Genesis 2:15-17; 3:1-7 (NRSV)
15 The Lord God took the man and put him in the garden of Eden to till it and keep it. 16 And the Lord God commanded the man, “You may freely eat of every tree of the garden; 17 but of the tree of the knowledge of good and evil you shall not eat, for in the day that you eat of it you shall die.”
3 Now the serpent was more crafty than any other wild animal that the Lord God had made. He said to the woman, “Did God say, ‘You shall not eat from any tree in the garden’?” 2 The woman said to the serpent, “We may eat of the fruit of the trees in the garden; 3 but God said, ‘You shall not eat of the fruit of the tree that is in the middle of the garden, nor shall you touch it, or you shall die.’” 4 But the serpent said to the woman, “You will not die; 5 for God knows that when you eat of it your eyes will be opened, and you will be like God, knowing good and evil.” 6 So when the woman saw that the tree was good for food, and that it was a delight to the eyes, and that the tree was to be desired to make one wise, she took of its fruit and ate; and she also gave some to her husband, who was with her, and he ate. 7 Then the eyes of both were opened, and they knew that they were naked; and they sewed fig leaves together and made loincloths for themselves.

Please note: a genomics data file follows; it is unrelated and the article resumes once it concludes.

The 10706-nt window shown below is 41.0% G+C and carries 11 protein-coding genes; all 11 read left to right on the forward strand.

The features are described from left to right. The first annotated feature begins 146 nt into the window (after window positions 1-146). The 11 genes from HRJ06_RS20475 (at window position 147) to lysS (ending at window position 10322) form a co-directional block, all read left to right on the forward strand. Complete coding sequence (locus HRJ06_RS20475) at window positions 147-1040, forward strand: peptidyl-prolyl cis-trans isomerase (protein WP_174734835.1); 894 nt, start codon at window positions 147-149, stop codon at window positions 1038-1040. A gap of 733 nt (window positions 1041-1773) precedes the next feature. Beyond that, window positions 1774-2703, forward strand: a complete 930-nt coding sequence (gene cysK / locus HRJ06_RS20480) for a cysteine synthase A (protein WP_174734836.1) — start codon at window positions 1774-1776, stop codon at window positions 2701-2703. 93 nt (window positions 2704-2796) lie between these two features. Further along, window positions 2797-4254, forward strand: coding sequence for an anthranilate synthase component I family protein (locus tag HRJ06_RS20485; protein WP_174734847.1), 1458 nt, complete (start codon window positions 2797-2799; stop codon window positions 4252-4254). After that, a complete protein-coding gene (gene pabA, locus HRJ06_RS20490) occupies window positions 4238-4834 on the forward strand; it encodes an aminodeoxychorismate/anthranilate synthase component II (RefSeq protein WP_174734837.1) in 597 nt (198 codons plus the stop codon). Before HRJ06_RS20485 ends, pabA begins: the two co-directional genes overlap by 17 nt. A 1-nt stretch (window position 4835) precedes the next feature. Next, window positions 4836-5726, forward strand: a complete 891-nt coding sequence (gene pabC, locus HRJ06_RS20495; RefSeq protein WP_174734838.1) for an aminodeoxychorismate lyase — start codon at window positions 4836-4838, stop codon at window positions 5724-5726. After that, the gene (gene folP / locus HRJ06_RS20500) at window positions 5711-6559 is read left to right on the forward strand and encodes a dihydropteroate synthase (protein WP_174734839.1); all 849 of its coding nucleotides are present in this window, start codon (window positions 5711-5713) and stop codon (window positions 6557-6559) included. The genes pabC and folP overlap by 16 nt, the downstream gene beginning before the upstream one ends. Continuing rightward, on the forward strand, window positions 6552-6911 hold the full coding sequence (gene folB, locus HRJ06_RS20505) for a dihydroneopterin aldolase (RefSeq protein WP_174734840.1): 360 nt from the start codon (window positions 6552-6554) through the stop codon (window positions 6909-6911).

This past summer our new backyard neighbors erected a fence and closed off a yard that had stood open to sight-line enjoyment for us for some 40 years. We soon realized there is something about us that doesn’t like a fence. It limits our options, even if to this point we had never had the desire or the need to tread upon our neighbor’s grassy terrain.
For Adam and Eve, God’s instructions placed a fence around that tree in the garden. Their options were limited. And soon the serpent’s question turned their discomfort into a growing distrust: “Did God really say … ?” Without trust, options of a different kind are broken—relationships with God and with others. And without those key relationships, the very life of God’s good creation—and our lives—are at risk. Whether we name it as sin or no, we know that all the way from the beginning, our stories have needed and longed for restoration and healing.
God our Creator, we sense the way limits to our freedom chafe at our being and lead us to mistrust your goodness and love. Bring healing to our broken trust, and restore us to the gift of life in you. Amen.